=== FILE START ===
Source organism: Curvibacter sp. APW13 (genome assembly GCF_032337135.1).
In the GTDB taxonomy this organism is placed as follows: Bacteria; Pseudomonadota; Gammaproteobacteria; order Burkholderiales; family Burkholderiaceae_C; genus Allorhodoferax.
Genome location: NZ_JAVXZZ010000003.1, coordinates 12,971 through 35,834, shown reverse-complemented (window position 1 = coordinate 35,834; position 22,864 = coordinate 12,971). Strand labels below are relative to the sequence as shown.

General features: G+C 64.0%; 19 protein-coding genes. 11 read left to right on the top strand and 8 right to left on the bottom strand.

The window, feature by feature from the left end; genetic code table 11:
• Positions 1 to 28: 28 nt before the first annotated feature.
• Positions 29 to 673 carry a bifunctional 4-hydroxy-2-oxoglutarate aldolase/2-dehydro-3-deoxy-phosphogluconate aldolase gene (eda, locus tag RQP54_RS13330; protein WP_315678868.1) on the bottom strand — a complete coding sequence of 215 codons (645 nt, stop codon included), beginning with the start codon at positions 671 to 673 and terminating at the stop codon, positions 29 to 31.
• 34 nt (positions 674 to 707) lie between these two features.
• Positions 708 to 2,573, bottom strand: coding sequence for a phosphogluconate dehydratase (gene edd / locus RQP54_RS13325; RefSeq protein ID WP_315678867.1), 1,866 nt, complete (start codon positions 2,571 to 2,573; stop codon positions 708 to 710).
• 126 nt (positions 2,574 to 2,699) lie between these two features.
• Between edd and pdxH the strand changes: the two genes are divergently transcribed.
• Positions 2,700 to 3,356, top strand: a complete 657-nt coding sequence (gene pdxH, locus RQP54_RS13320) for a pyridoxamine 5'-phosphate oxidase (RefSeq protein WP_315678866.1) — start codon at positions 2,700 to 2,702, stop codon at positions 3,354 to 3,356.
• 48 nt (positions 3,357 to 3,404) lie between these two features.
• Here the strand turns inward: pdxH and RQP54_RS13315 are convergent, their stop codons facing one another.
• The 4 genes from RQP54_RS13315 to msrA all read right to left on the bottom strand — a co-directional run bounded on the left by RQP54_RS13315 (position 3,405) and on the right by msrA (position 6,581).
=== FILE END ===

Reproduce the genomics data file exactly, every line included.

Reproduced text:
Source organism: Curvibacter sp. APW13 (genome assembly GCF_032337135.1).
In the GTDB taxonomy this organism is placed as follows: Bacteria; Pseudomonadota; Gammaproteobacteria; order Burkholderiales; family Burkholderiaceae_C; genus Allorhodoferax.
Genome location: NZ_JAVXZZ010000003.1, coordinates 12,971 through 35,834, shown reverse-complemented (window position 1 = coordinate 35,834; position 22,864 = coordinate 12,971). Strand labels below are relative to the sequence as shown.

General features: G+C 64.0%; 19 protein-coding genes. 11 read left to right on the top strand and 8 right to left on the bottom strand.

The window, feature by feature from the left end; genetic code table 11:
• Positions 1 to 28: 28 nt before the first annotated feature.
• Positions 29 to 673 carry a bifunctional 4-hydroxy-2-oxoglutarate aldolase/2-dehydro-3-deoxy-phosphogluconate aldolase gene (eda, locus tag RQP54_RS13330; protein WP_315678868.1) on the bottom strand — a complete coding sequence of 215 codons (645 nt, stop codon included), beginning with the start codon at positions 671 to 673 and terminating at the stop codon, positions 29 to 31.
• 34 nt (positions 674 to 707) lie between these two features.
• Positions 708 to 2,573, bottom strand: coding sequence for a phosphogluconate dehydratase (gene edd / locus RQP54_RS13325; RefSeq protein ID WP_315678867.1), 1,866 nt, complete (start codon positions 2,571 to 2,573; stop codon positions 708 to 710).
• 126 nt (positions 2,574 to 2,699) lie between these two features.
• Between edd and pdxH the strand changes: the two genes are divergently transcribed.
• Positions 2,700 to 3,356, top strand: a complete 657-nt coding sequence (gene pdxH, locus RQP54_RS13320) for a pyridoxamine 5'-phosphate oxidase (RefSeq protein WP_315678866.1) — start codon at positions 2,700 to 2,702, stop codon at positions 3,354 to 3,356.
• 48 nt (positions 3,357 to 3,404) lie between these two features.
• Here the strand turns inward: pdxH and RQP54_RS13315 are convergent, their stop codons facing one another.
• The 4 genes from RQP54_RS13315 to msrA all read right to left on the bottom strand — a co-directional run bounded on the left by RQP54_RS13315 (position 3,405) and on the right by msrA (position 6,581).